It’s been a pretty shit year for reading for me. There are many excuses I could list, but mostly, I just haven’t made as much time as I should have. However, I have read several new authors this year. And that is today’s Broke & Bookish Topic! These aren’t necessarily debut authors; they are simply people I’ve never read before. Some have been added to my list of authors to watch. Others probably won’t get a revisit.
Stacey Lee – Under A Painted Sky
I do not like historic fiction. It is not my bag. But I did not hate this book. And that puts Ms. Lee pretty high in my books.
It seems that every time I’ve been able to sit down and compose a post recently, they’re about movies or music. I suppose this is good – I’ve been shit at getting any reading done lately. Today is a movie freebie.
Depending on your age, a lot of these are probably totally foreign. A long time ago, in a galaxy far, far away, Disney did live action movies that weren’t blockbusters. They were these weird little films that showed on tv and they were both delightful and terrible. Some of these I legitimately love. Some I just watched so many times they are ingrained on my brain. Some of these did come out more recently, but I love them, and it’s my list.
Do you remember any of these?
The Parent Trap (1961 / 1998)– technically, I only have nine movies listed here. That’s because The Parent Trap gets two entries. Hayley Mills and Lindsay Lohan both do excellent versions.
Today’s ttt prompt is all about the audio. A totally free post as long as it’s audio related. Audiobooks. Songs. Whatever. Since my previous list of audiobooks still stands, I’m going with music. There is nothing pulling these songs together other than I’ve grooved to them within the last week. Fair warning, I finally watched AHS Hotel this week. It had great music.
Intergalactic – Beastie Boys
There’s no wrong way to process trauma. We might not agree with the way someone does it, but we cannot dictate the way they process. I won’t even say choose to process. It’s not always a choice. Sometimes, the way we react to things is very different from what we say we would do in a hypothetical situation. E.K. Johnston’s Exit, Pursued by a Bear tells of the story of Hermione’s trauma and her subsequent actions.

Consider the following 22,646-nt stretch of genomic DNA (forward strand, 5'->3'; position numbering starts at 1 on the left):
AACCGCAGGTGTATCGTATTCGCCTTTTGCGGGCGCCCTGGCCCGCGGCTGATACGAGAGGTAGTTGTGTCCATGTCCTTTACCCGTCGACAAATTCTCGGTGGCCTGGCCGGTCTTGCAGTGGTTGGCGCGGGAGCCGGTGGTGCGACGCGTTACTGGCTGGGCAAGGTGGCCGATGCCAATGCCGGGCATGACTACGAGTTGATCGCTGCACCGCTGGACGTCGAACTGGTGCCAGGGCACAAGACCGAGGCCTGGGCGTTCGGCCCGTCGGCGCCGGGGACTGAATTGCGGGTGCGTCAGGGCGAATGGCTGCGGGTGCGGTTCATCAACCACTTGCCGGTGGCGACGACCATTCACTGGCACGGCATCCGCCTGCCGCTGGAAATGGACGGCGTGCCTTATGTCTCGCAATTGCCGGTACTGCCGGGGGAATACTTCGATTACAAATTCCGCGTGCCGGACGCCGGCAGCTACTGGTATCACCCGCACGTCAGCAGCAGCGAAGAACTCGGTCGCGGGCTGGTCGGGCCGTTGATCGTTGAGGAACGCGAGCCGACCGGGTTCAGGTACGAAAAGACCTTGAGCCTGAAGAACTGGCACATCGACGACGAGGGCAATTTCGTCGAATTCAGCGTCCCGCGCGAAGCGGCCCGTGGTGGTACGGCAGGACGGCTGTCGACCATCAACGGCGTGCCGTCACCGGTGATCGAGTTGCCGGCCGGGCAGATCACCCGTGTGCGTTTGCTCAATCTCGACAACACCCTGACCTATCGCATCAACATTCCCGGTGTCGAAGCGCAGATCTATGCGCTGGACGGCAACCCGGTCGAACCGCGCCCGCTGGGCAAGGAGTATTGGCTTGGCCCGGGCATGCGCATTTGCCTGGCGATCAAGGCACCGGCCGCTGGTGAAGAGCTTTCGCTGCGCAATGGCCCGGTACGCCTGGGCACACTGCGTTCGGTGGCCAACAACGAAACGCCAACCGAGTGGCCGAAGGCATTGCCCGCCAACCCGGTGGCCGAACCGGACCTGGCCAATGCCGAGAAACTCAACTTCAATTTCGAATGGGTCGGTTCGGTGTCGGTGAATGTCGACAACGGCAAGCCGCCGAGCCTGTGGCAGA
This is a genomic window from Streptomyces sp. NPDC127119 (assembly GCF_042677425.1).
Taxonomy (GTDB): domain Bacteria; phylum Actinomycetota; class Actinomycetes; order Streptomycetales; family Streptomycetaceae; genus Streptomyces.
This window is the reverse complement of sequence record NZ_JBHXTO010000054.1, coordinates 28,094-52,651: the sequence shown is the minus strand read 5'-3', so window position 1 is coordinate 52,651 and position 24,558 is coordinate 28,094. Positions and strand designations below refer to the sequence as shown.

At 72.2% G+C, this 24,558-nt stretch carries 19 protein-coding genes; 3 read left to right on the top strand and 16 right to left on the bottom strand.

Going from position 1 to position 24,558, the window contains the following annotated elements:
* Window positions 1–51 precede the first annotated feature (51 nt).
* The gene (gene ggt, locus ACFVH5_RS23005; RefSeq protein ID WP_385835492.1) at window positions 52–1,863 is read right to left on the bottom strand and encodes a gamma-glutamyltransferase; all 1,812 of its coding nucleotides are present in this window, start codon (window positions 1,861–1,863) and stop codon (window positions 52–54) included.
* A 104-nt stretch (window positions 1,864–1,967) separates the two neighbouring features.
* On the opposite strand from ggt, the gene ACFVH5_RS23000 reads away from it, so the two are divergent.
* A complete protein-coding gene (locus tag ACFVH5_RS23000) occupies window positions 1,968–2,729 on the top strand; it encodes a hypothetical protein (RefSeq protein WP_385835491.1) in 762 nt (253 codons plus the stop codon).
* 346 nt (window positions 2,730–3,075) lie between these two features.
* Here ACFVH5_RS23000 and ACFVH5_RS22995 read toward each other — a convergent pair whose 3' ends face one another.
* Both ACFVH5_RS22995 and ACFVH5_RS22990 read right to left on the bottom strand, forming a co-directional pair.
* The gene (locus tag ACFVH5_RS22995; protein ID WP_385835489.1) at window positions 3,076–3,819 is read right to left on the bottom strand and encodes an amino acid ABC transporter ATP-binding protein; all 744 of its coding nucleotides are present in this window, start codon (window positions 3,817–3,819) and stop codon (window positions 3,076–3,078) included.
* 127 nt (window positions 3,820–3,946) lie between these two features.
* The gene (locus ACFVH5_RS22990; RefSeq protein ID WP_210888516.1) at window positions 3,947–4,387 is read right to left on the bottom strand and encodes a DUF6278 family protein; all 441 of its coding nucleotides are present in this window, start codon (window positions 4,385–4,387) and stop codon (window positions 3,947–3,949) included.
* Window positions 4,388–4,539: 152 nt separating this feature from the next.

This book is sold as a retelling of The Winter’s Tale, but with the exception of some names and the name. the two have little in common. Admittedly, it’s been years since I read the play, so maybe there’s more there that I would recognize with a real comparison piece, but that’s not what’s happening here. Here I’m talking about this book. Now, I shamefully have to admit that I had no idea what the title meant. Stage directions have never really been my thing. So I did some research before I read the book. The title totally fits, and hints at how the story is going to wrap up. The tagline on Goodreads claims this book is Veronica Mars meets Shakespeare. As a huge VM fan, I can say with certainty that I have zero, and I mean zero, idea how this compares to Veronica Mars at all. There is no mystery, no investigation, no challenging authority or channeling of that fighting, persnickety spirit. The only thing these characters have in common is that they’re blond.
Hermione (the character notes that this could be a reference to the play or Harry Potter) is a cheerleader. Her team – The Golden Bears. She’s a hell of a cheerleader. She’s the captain. She’s an athlete. She’s elite. They’re all athletes. Cheerleading is hard. But it’s really great. Really, really great. And you get to wear tons of ribbons in your hair! For real guys! Before we get into what I liked about the book, let’s talk about the minor issues that keep this book from being fabulous. First – I don’t love the writing. It’s not terrible by any means. It’s just slightly on the positive side of okay. If not for the subject matter, it might have been a bigger problem. Second – this is a cheerleading story that happens to involve a rape. Not a story about rape trauma and recover that involves a cheerleader. The focus of the book is on the cheerleading. Maybe that was the intention, but it takes away from the importance of the story underneath. It makes it almost tentative in its message. Continue reading